About me

Work in progress (I'm still workin on who I am) but here's my work profile. I'm an alumni member of CTEL. I presented at these Networked Learning Conferences (attended 2004, 2006 and 2014, so a bit of a groupie):
Johnson, M. (2008). Expanding the concept of Networked Learning (pp. 154-161). Sixth International Conference on Networked Learning, Halkidiki Greece
Johnson, M. (2010). Anonymity in online discussion forums: Does it promote connections? Seventh International Conference on Networked Learning, Aalborg, Denmark. http://www.lancs.ac.uk/fss/organisations/netlc/past/nlc2010/abstracts/PDFs/Johnson.pdf
Johnson, M (2012). Promoting Connections through Community Equity. Eighth International Conference on Networked Learning, Maastricht, Netherlands. http://www.lancaster.ac.uk/fss/organisations/netlc/past/nlc2012/abstracts/johnson.html
Johnson, M (2016). The role of human actors in legitimising informal networked learning of academic digital practice.. Tenth International Conference on Networked Learning, Lancaster, UK. http://www.networkedlearningconference.org.uk/abstracts/pdf/P58.pdf
Johnson, M (2018). Encounters with the mobilage (virtual or actual?), Eleventh International Conference on Networked Learning, Zagreb. http://orca.cf.ac.uk/111570

I chose this conference instead of print journals because I have always liked the way that the Networked Learning Conference makes all its proceedings freely available online.

In stark contrast, simply because the call came out at a good time when I was finishing my MSc with CSALT, I published a chapter in an IGI Global collection: 
Johnson, M. R. (2008). Investigating & encouraging student nurses’ ICT engagement. In T. T. Kidd & I. Chen (Eds.), Social Information Technology: Connecting Society and Cultural Issues. Hershey, PA: Information Science Reference.
You can download a copy of it to read from this link.

When interviewed in 2001 for my post at the then School of Nursing and Midwifery Studies, I was asked, 'How will you know you've done a good job?' I replied, 'by the amount of email I receive'. At that time the School had just received its first consignment of RM Workstations and HP networked printers. Before that it was a case of one 486 machine per room with four staff.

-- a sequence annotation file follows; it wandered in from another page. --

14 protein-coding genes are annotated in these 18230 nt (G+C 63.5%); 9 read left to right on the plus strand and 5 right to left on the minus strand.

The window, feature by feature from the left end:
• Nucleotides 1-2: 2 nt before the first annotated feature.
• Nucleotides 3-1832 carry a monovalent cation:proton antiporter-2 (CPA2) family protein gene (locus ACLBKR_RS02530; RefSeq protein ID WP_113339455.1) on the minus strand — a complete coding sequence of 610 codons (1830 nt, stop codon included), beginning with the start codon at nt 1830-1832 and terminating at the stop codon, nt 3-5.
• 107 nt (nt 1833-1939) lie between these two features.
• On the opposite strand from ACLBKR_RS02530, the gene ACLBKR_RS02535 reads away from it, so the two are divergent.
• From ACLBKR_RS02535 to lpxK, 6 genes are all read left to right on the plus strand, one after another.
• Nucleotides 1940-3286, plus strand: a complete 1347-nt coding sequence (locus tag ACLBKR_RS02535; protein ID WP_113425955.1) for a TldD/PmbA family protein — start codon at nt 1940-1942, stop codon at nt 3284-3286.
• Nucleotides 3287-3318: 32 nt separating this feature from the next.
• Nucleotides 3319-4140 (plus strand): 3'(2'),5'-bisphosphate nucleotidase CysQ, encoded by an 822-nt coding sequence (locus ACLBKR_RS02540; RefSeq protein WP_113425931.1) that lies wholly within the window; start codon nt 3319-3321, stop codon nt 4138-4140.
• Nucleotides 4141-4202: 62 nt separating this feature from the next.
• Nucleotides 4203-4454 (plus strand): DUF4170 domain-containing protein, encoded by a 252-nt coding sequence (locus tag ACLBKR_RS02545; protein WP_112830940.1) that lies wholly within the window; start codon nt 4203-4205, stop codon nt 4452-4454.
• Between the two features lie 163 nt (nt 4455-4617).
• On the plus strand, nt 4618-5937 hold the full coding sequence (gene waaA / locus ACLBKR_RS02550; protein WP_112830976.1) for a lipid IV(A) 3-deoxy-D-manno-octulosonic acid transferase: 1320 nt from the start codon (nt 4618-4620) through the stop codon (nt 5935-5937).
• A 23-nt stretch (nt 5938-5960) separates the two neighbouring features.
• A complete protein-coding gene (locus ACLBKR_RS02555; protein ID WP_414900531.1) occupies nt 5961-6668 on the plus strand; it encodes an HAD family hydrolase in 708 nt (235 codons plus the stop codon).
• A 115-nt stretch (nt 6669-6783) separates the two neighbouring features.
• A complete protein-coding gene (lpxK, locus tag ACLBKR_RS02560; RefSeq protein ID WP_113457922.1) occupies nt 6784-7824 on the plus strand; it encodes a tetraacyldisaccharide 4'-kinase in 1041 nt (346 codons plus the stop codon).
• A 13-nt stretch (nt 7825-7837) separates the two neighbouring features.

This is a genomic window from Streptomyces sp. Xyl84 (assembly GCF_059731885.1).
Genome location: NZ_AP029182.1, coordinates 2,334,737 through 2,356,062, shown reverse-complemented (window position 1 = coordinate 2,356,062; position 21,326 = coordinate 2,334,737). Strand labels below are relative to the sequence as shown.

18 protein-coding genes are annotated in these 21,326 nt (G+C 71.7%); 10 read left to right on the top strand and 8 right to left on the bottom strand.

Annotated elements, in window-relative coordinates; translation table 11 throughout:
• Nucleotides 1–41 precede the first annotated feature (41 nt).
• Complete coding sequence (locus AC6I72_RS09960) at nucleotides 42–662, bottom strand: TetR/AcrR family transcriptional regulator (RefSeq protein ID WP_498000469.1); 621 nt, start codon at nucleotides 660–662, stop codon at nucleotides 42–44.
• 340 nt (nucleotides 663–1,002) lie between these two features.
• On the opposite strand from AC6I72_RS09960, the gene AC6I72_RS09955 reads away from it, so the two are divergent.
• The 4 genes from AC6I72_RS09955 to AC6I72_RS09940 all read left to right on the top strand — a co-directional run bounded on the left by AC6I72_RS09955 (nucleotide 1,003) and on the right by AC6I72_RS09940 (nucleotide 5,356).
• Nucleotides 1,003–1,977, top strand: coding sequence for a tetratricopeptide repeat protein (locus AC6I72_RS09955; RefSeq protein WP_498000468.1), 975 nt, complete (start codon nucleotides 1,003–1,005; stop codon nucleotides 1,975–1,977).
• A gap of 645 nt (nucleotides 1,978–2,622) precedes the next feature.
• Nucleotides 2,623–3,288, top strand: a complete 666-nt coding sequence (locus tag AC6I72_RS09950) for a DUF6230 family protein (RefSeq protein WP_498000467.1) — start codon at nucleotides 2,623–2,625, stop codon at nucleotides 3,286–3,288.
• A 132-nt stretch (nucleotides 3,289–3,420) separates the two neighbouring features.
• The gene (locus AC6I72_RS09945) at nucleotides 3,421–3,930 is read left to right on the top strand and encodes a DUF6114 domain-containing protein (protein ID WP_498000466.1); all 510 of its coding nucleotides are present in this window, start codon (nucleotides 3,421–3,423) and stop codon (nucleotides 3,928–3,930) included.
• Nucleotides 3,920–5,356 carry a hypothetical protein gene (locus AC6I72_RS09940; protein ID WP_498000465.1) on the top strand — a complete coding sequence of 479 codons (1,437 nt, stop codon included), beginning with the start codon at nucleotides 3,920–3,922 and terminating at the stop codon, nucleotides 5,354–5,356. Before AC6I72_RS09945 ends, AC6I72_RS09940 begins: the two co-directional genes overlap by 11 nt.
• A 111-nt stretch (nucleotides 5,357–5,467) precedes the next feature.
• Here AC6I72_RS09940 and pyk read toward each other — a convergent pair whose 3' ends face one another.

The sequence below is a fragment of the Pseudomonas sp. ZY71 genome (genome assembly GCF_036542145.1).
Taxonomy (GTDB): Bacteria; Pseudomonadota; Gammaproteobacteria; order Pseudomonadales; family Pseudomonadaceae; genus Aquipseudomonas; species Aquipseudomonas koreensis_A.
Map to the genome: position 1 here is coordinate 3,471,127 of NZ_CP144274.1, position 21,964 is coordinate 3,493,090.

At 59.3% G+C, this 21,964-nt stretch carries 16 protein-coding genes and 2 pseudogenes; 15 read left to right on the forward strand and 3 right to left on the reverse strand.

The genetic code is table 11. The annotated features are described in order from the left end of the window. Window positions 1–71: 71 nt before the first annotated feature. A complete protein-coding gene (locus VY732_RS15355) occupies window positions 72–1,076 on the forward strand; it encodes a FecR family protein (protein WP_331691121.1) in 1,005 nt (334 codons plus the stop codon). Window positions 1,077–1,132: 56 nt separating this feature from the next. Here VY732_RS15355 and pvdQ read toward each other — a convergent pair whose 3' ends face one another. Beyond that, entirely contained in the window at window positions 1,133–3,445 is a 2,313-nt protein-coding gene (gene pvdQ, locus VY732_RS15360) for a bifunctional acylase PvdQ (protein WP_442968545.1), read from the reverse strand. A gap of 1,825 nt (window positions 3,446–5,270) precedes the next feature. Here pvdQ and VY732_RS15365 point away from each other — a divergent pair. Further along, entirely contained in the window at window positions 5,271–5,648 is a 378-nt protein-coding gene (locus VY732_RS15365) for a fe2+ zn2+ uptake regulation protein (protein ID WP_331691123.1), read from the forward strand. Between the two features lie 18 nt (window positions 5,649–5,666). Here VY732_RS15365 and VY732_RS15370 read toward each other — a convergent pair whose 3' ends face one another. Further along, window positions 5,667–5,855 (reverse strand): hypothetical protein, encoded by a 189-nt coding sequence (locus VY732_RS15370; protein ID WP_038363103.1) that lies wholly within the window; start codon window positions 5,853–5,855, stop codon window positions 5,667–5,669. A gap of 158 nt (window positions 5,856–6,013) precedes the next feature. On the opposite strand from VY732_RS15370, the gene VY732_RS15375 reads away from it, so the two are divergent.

I observed early on that very few come along to the IT training sessions I organised. I decided to take a more strategic approach. I began to manage the networked shared drive and created email distribution lists, the 'Nur-Mid' lists. To my pleasure, this soon became a verb. To my regret, both the shared drive and email lists became victims of their own success. I've been heavily involved in the roll-out of paperless marking for similar reasons and now I'm backing a project to use MyProgress in our undergraduate programmes.
Somewhat to my chagrin, a lot of effort went into propping up Blackboard since it emerged here in 2003. When I was seconded to a year-long post as lecturer in medical education (who would do that?!) the School used the money to get us a learning technologist. I tried to reify IT things worth knowing about as a HE student in a UniversIT Information Fluency portfolios. The latter attempted to take a grounded approach to learning IT. This has not come off because students were pretty keen to become healthcare students and generally picked up the IT they needed in moments of crisis or curiosity. There was also a thing about not really having much purchase on the pedagogic device, AKA the curriculum. I supervise Systematic Review dissertations, collaborate in the delivery of a 'Transformational Leadership' module and am getting involved with PGR supervision.
From Jan 2014 I was back with Lancaster on their TEL and e-research doctoral programme; with cohort 7, 'The Magnificent'. My research took a phenomenological approach to healthcare students use of mobile phones for academic work - the thesis is here: https://doi.org/10.17635/lancaster/thesis/698